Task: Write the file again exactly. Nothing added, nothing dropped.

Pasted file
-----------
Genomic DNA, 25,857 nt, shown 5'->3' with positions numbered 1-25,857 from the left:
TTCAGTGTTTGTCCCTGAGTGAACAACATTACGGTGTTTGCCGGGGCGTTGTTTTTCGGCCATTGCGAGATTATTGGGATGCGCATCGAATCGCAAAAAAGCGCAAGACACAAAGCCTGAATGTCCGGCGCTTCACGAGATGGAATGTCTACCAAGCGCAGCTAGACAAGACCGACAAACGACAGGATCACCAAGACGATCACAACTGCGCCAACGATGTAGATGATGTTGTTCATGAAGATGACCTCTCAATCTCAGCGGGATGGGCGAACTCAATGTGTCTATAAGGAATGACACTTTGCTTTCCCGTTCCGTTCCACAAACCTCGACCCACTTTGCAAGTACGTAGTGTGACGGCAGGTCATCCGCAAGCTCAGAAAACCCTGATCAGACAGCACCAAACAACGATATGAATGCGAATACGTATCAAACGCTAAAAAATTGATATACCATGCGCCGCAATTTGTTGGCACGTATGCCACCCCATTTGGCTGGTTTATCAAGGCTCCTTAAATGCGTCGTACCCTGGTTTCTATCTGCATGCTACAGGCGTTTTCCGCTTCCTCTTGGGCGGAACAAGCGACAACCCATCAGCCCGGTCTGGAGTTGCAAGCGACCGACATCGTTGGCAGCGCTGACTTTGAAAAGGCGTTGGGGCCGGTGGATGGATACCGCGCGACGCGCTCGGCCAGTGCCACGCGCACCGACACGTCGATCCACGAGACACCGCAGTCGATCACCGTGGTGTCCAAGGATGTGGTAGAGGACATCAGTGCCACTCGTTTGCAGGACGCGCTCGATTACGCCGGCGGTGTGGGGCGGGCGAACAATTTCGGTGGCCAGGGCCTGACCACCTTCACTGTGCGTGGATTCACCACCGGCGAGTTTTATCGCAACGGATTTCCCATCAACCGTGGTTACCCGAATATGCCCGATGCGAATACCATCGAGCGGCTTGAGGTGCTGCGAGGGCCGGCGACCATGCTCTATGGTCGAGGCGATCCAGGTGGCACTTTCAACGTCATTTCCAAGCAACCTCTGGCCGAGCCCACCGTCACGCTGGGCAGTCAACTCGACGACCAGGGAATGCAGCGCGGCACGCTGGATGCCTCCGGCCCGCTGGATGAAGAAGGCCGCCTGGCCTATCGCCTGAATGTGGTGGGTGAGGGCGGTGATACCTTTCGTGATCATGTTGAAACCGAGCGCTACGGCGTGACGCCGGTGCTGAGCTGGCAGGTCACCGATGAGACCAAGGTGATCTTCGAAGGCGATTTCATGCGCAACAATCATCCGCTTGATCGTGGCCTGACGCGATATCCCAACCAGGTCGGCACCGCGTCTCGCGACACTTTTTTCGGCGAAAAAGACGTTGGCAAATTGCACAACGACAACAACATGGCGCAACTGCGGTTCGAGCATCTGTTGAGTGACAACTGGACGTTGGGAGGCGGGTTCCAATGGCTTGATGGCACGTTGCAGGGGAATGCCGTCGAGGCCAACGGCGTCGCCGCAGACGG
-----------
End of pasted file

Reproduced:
Genomic DNA, 25,857 nt, shown 5'->3' with positions numbered 1-25,857 from the left:
TTCAGTGTTTGTCCCTGAGTGAACAACATTACGGTGTTTGCCGGGGCGTTGTTTTTCGGCCATTGCGAGATTATTGGGATGCGCATCGAATCGCAAAAAAGCGCAAGACACAAAGCCTGAATGTCCGGCGCTTCACGAGATGGAATGTCTACCAAGCGCAGCTAGACAAGACCGACAAACGACAGGATCACCAAGACGATCACAACTGCGCCAACGATGTAGATGATGTTGTTCATGAAGATGACCTCTCAATCTCAGCGGGATGGGCGAACTCAATGTGTCTATAAGGAATGACACTTTGCTTTCCCGTTCCGTTCCACAAACCTCGACCCACTTTGCAAGTACGTAGTGTGACGGCAGGTCATCCGCAAGCTCAGAAAACCCTGATCAGACAGCACCAAACAACGATATGAATGCGAATACGTATCAAACGCTAAAAAATTGATATACCATGCGCCGCAATTTGTTGGCACGTATGCCACCCCATTTGGCTGGTTTATCAAGGCTCCTTAAATGCGTCGTACCCTGGTTTCTATCTGCATGCTACAGGCGTTTTCCGCTTCCTCTTGGGCGGAACAAGCGACAACCCATCAGCCCGGTCTGGAGTTGCAAGCGACCGACATCGTTGGCAGCGCTGACTTTGAAAAGGCGTTGGGGCCGGTGGATGGATACCGCGCGACGCGCTCGGCCAGTGCCACGCGCACCGACACGTCGATCCACGAGACACCGCAGTCGATCACCGTGGTGTCCAAGGATGTGGTAGAGGACATCAGTGCCACTCGTTTGCAGGACGCGCTCGATTACGCCGGCGGTGTGGGGCGGGCGAACAATTTCGGTGGCCAGGGCCTGACCACCTTCACTGTGCGTGGATTCACCACCGGCGAGTTTTATCGCAACGGATTTCCCATCAACCGTGGTTACCCGAATATGCCCGATGCGAATACCATCGAGCGGCTTGAGGTGCTGCGAGGGCCGGCGACCATGCTCTATGGTCGAGGCGATCCAGGTGGCACTTTCAACGTCATTTCCAAGCAACCTCTGGCCGAGCCCACCGTCACGCTGGGCAGTCAACTCGACGACCAGGGAATGCAGCGCGGCACGCTGGATGCCTCCGGCCCGCTGGATGAAGAAGGCCGCCTGGCCTATCGCCTGAATGTGGTGGGTGAGGGCGGTGATACCTTTCGTGATCATGTTGAAACCGAGCGCTACGGCGTGACGCCGGTGCTGAGCTGGCAGGTCACCGATGAGACCAAGGTGATCTTCGAAGGCGATTTCATGCGCAACAATCATCCGCTTGATCGTGGCCTGACGCGATATCCCAACCAGGTCGGCACCGCGTCTCGCGACACTTTTTTCGGCGAAAAAGACGTTGGCAAATTGCACAACGACAACAACATGGCGCAACTGCGGTTCGAGCATCTGTTGAGTGACAACTGGACGTTGGGAGGCGGGTTCCAATGGCTTGATGGCACGTTGCAGGGGAATGCCGTCGAGGCCAACGGCGTCGCCGCAGACGG